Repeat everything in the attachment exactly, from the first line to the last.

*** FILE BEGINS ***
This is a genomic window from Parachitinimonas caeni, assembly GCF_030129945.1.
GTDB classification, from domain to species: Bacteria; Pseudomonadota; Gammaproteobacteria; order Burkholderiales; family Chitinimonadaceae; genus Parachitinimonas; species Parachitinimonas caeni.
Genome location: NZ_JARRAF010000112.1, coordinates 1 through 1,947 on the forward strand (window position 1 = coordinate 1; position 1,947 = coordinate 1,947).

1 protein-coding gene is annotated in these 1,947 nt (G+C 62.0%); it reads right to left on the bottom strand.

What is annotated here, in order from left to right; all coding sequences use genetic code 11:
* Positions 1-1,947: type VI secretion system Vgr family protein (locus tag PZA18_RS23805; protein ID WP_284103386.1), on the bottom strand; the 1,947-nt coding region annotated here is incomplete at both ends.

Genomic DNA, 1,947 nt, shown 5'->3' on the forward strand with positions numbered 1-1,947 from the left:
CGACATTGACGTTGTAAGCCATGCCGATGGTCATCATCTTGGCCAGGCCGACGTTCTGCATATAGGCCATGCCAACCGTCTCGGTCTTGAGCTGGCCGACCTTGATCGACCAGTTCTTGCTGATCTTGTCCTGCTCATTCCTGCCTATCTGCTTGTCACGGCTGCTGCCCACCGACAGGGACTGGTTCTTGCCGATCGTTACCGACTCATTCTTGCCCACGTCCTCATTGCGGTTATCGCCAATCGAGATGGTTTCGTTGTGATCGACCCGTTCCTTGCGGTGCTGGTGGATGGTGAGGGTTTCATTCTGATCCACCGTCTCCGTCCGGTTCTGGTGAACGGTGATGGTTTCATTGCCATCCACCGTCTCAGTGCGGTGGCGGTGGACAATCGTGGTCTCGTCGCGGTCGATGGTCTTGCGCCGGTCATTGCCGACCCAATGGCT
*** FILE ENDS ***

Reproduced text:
This is a genomic window from Parachitinimonas caeni, assembly GCF_030129945.1.
GTDB classification, from domain to species: Bacteria; Pseudomonadota; Gammaproteobacteria; order Burkholderiales; family Chitinimonadaceae; genus Parachitinimonas; species Parachitinimonas caeni.
Genome location: NZ_JARRAF010000112.1, coordinates 1 through 1,947 on the forward strand (window position 1 = coordinate 1; position 1,947 = coordinate 1,947).

1 protein-coding gene is annotated in these 1,947 nt (G+C 62.0%); it reads right to left on the bottom strand.

What is annotated here, in order from left to right; all coding sequences use genetic code 11:
* Positions 1-1,947: type VI secretion system Vgr family protein (locus tag PZA18_RS23805; protein ID WP_284103386.1), on the bottom strand; the 1,947-nt coding region annotated here is incomplete at both ends.

Genomic DNA, 1,947 nt, shown 5'->3' on the forward strand with positions numbered 1-1,947 from the left:
CGACATTGACGTTGTAAGCCATGCCGATGGTCATCATCTTGGCCAGGCCGACGTTCTGCATATAGGCCATGCCAACCGTCTCGGTCTTGAGCTGGCCGACCTTGATCGACCAGTTCTTGCTGATCTTGTCCTGCTCATTCCTGCCTATCTGCTTGTCACGGCTGCTGCCCACCGACAGGGACTGGTTCTTGCCGATCGTTACCGACTCATTCTTGCCCACGTCCTCATTGCGGTTATCGCCAATCGAGATGGTTTCGTTGTGATCGACCCGTTCCTTGCGGTGCTGGTGGATGGTGAGGGTTTCATTCTGATCCACCGTCTCCGTCCGGTTCTGGTGAACGGTGATGGTTTCATTGCCATCCACCGTCTCAGTGCGGTGGCGGTGGACAATCGTGGTCTCGTCGCGGTCGATGGTCTTGCGCCGGTCATTGCCGACCCAATGGCT